PS: My reaction to Coan’s commitment to grad-transfer to Notre Dame last winter was pretty much, “meh.” I was relatively happy that a proven veteran QB could come bridge the gap between Ian Book and the highly-rated young guys on the roster, but also knew that him losing his job to Graham Mertz meant he probably wouldn’t come to ND and light it up or be anything except a step down from Book in terms of play-making ability. However, I will admit I was pretty optimistic that he could make up for his lack of running threat by being much better at throwing the deep ball than Book — that has not really come to much fruition to-date, unfortunately.

In terms of how he’s done, it’s been an absolute roller coaster to say the least. He opened the year by putting up 366 yards and 4 touchdowns against Florida State at Doak Campbell, and then followed that up with a game-winning drive against Toledo that featured him running to the sideline to have his dislocated finger popped back into place so that he could then throw the game-winning pass to Michael Mayer. He was much less impressive in the Purdue game, though, and then got injured against Wisconsin, which led to Drew Pyne being called upon. Pyne was brilliant in relief, and despite the small sample size, many Irish fans had seen enough to think he gave the team a better chance to win than Coan, because Pyne had some elusiveness in the pocket and seemed just as adept a passer.

Unfortunately, the Cincy game rolled around and the brain trust of Brian Kelly and Tommy Rees went with Jack Coan as the starter and freshman Tyler Buchner as a change-of-pace guy (which had been pretty effective against Toledo before Buchner got hurt against Purdue). ND proceeded to score exactly 0 first half points on the Bearcats, and only showed signs of life/a comeback when Pyne was given the keys to the car for the second half. He brought the team back to within 4 points, but the Irish defense couldn’t stop the Bearcats offense down the stretch, and the game was soon put away for good.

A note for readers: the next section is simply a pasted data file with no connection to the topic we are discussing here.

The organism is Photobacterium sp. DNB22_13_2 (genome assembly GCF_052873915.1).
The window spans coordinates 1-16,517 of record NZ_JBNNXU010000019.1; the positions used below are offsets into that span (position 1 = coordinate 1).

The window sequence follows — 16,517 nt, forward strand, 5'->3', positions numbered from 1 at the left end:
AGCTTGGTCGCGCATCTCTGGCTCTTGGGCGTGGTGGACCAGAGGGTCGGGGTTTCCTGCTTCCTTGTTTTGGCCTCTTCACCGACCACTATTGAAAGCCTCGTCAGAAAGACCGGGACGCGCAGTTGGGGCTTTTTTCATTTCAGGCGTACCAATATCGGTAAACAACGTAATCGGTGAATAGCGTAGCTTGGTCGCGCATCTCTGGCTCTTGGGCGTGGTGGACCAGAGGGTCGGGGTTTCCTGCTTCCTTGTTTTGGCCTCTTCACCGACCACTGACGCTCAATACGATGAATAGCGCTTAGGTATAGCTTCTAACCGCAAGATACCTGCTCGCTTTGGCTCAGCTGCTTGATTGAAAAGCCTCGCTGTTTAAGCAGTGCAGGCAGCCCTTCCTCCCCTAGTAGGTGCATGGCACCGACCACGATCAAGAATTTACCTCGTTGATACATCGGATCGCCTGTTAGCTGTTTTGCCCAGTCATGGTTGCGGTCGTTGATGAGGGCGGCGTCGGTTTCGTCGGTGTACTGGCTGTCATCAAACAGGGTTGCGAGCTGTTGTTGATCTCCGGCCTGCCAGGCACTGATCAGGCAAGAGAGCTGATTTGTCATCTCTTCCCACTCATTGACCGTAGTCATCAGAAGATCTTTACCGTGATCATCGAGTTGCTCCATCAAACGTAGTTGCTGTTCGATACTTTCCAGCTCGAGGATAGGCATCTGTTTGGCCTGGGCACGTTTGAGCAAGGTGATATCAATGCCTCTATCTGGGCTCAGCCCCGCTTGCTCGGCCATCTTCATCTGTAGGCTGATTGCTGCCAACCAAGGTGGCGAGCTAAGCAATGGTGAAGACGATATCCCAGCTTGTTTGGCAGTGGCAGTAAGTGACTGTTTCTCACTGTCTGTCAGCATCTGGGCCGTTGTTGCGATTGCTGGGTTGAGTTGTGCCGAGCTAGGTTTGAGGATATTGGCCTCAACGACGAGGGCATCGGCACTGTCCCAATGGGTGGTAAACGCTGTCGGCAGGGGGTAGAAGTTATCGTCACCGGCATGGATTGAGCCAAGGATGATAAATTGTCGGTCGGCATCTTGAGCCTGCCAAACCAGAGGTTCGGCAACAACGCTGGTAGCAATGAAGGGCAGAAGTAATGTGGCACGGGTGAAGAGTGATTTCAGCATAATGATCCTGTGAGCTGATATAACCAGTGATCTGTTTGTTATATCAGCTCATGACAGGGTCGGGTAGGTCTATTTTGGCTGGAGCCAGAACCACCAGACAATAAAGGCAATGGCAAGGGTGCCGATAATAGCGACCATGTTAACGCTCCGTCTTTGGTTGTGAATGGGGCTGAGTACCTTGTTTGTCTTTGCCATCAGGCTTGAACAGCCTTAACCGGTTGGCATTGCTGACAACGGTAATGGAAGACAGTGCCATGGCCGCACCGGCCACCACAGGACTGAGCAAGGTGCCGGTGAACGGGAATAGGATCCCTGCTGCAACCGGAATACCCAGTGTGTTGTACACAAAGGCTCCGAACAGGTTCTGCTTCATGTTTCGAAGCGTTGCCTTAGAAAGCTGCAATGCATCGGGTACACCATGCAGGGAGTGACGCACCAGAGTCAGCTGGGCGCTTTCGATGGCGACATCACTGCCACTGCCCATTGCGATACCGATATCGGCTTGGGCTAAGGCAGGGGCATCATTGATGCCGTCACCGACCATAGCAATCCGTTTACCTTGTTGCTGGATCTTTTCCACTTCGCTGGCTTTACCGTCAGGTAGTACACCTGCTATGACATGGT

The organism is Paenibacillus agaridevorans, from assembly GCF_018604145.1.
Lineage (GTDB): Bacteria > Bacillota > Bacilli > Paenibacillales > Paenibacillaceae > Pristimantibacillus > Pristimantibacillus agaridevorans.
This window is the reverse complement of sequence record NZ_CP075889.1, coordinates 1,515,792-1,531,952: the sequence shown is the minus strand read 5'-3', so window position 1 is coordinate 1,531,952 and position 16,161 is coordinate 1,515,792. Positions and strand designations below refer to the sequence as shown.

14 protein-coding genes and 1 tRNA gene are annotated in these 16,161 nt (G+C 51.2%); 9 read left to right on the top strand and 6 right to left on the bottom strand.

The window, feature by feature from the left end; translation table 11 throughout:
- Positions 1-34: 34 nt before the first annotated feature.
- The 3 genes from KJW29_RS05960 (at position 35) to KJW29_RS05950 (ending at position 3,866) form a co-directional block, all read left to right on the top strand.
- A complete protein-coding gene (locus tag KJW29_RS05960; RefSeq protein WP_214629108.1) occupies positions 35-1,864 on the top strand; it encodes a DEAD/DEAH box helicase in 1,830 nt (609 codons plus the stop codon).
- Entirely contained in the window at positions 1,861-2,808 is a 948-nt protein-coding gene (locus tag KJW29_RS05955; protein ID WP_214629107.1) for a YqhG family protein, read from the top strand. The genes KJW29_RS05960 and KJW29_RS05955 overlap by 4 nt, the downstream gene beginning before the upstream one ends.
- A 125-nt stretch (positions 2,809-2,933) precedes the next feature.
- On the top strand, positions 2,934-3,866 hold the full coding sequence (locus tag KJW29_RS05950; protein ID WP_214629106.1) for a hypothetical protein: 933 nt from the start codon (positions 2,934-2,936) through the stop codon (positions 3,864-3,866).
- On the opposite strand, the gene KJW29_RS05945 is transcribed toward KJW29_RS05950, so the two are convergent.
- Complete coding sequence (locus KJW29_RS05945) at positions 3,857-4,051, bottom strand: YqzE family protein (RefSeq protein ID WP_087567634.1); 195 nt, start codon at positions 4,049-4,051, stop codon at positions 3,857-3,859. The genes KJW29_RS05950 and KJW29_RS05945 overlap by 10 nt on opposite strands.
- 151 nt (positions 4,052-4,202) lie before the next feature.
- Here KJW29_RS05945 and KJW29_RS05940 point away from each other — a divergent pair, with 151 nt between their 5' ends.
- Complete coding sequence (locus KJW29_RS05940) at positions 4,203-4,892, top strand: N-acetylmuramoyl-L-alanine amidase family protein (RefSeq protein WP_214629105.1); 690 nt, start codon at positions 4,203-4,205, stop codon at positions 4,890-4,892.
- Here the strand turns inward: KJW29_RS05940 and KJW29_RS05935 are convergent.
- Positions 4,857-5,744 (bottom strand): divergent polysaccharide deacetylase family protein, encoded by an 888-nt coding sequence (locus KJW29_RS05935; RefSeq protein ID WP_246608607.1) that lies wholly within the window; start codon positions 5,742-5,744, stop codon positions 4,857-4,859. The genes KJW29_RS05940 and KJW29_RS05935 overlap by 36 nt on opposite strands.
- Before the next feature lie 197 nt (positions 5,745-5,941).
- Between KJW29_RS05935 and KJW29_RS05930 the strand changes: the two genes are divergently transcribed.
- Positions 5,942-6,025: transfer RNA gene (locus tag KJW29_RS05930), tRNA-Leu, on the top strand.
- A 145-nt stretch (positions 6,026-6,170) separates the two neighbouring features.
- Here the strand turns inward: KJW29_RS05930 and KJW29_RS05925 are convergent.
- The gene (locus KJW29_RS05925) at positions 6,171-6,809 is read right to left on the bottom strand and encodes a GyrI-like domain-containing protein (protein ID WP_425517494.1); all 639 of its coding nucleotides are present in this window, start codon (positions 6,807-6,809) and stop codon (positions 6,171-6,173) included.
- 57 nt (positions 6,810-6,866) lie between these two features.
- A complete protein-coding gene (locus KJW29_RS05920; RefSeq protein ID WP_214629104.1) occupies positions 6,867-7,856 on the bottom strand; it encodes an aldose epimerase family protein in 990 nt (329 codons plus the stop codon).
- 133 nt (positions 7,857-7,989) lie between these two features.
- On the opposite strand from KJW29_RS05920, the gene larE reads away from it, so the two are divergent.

Still, that seemed like all the additional evidence needed: Drew Pyne should be the starter going forward. Instead, Coan was again given the start against Virginia Tech, and the offense was MISERABLE in the three series he played in the first quarter. Buchner was inserted to try to spark things, and was good enough to be kept in until late in the 2nd half, when he threw multiple interceptions (one returned for a touchdown) that put the Irish behind. At that point, it was once again assumed Pyne would come in to try to save the day. Instead, the Irish went back to Coan, and all the guy did was orchestrate two beautiful scoring drives: a 7-play, 75-yard drive in 1:29 that netted 8 points to tie the game, and then a 7-play, 45-yard drive that led to Jonathan Doerer’s game-winning field goal with 17 seconds remaining.

Heading into the bye week, Irish fans were confused as hell. Jack Coan is apparently both not the answer and absolutely the answer, and not playing Drew Pyne was both incredibly stupid but also apparently smart, considering the outcome. Last week didn’t change that narrative much, either — Coan was good-not-great against a bad USC defense, as Bellyman mostly did the real work in driving that offense to victory. However, it needs to be noted that the new starting offensive line from the last two games has surrendered only 3 sacks, which is a pretty manageable amount for Jack Coan and has allowed him time to make more throws.

COLLEGE FOOTBALL: OCT 23 USC at Notre Dame Photo by Robin Alam/Icon Sportswire via Getty Images

Overall, I think a lot of us are just looking forward to 2022, when Tyler Buchner likely takes over as full-time starter and all this craziness is behind us. Or, maybe Pyne will become the guy — but either way, it will be a younger guy who can move around a bit and has a much higher and more exciting ceiling than Jack Coan, and thus should be able to better utilize the young skill talent that will still be available for the next couple years.

THB: Over the course of Ted Lasso’s second season, we see a staff come together with one member providing motivation (Ted), one member providing knowledge and game theory (Beard), one giving strategy (Nate), and one in charge of player connection and development (Roy Kent). If you could add one of them to Notre Dame’s sideline, not counting how much they know about American football, who do you choose and why?

This is an awesome, and very difficult, question.

At first thought, I’m leaning toward either Coach Beard or Roy Kent. Obviously Ted is a master motivator, but I don’t think these Irish players need any additional motivation to be great, and they seem to already have the Ted Lasso principles of having fun and being a family figured out.